If you’re talking about Cardiff’s best players thus far this season, Marlon Pack has to be in the conversation. Yet most conversations about Marlon Pack tend to follow a very different theme. You’re more likely to hear someone questioning what he does exactly or arguing why he should be the odd one out of the four central midfielders vying for three spots.

How do you explain this disconnect? Well, we’ve been here before, haven’t we.

Maybe he’s merely this season’s Leandro Bacuna, who started last season on the collective naughty step and played his way back in to the affections of most. Not all, of course, because some are not for turning. Under any circumstances. Ever. On anything.

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The best fit in terms of comparison though is surely Stephen McPhail. Talk to anyone about McPhail now and it’s all sunshine and lollipops, but there’s a healthy dose of revisionism involved. The narrative altered rather late in the day because for the longest time, his efforts also went unappreciated. People didn’t get it.

Talk to Michael Chopra and he’ll tell you that McPhail was the most gifted player he played with at Cardiff. He was a player’s player, and a manager’s player. Fans, especially Cardiff fans, tend to gravitate to the enthusiasm of someone like Callum Paterson on the audacity of Lee Tomlin. Making the hard stuff like easy doesn’t win many votes.

There’s nothing cool about Pack and he looks a bit like a werewolf, but Cardiff are usually better when the Pontcanna Pirlo is out there. He may not be as cultured as McPhail, but very few are. He’s a very good Championship midfielder though and also only cost about £750,000. So what’s not to like exactly?

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I’ve been meaning to write something in Pack’s defence for a few weeks now, but Neil Harris beat me to it. In his press conference yesterday, he provided a ringing endorsement. So instead, here is what he said in full.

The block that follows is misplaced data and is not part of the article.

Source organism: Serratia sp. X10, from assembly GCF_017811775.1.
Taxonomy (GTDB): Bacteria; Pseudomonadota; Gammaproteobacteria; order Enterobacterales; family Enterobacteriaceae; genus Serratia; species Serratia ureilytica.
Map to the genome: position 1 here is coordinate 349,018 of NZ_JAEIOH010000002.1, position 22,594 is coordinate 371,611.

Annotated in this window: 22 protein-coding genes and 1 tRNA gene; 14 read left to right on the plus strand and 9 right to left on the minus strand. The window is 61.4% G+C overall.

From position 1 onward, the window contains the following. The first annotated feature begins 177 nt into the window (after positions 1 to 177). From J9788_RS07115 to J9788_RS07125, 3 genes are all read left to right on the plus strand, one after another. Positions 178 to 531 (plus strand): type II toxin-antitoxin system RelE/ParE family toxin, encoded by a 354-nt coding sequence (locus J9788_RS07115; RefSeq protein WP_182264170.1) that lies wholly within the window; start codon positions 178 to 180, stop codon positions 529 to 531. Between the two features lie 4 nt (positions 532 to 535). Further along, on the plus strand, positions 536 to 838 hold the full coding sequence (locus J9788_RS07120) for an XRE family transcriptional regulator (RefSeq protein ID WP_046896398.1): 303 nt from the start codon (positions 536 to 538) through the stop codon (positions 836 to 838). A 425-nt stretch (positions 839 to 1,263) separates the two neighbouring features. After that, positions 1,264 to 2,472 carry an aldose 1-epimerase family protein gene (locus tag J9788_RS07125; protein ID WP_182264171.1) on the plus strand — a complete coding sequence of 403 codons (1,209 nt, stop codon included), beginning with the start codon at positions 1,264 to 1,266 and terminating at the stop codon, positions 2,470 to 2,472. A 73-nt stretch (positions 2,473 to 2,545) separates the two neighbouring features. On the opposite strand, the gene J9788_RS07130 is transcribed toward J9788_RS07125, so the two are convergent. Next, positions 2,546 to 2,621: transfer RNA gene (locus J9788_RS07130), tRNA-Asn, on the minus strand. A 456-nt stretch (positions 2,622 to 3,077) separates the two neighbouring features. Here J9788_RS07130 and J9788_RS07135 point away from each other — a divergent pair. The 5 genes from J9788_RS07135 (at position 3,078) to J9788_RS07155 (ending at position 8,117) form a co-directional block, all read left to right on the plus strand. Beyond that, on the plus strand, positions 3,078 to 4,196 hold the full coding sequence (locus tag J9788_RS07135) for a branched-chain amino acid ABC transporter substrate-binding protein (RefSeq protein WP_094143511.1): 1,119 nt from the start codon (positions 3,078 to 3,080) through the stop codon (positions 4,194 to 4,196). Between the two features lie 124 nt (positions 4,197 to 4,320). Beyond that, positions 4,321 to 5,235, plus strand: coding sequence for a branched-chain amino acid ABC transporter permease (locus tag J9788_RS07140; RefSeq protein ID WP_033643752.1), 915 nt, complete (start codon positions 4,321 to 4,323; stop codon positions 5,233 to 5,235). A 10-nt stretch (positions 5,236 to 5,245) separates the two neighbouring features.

“Marlon’s strengths are with the football and he’s a very good passer of the ball. He might not have the assist rate that fans want to see and defence-cutting passes, but he can play them. I do talk to him about being a bit more aggressive with his passing range because it’s the best at this football club.”

“He’s important to make things tick over. Always willing to receive the ball, always willing to find a sensible pass and be brave enough to find the ball. If Marlon Pack makes a mistake, he goes and gets the ball again. That’s important in the modern game. He also has leadership qualities. He’s a talker and an organiser. When you’ve got young players on the pitch, that’s what you need.”

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“He’s been instrumental away from home in our defensive solidity, his dead ball delivery is good and defensively he’s a very good marker. He’s had a very good start to the season and I’m really pleased with him. I left him out the other day just because he covers the most distance in the team. Fans might not see that because he’s not explosive or a sprinter, but he’s athletic like a distance runner and every game, Marlon’s stats are the highest. He’s a very good player.”

Surely it’s time to admit you were wrong about Marlon Pack?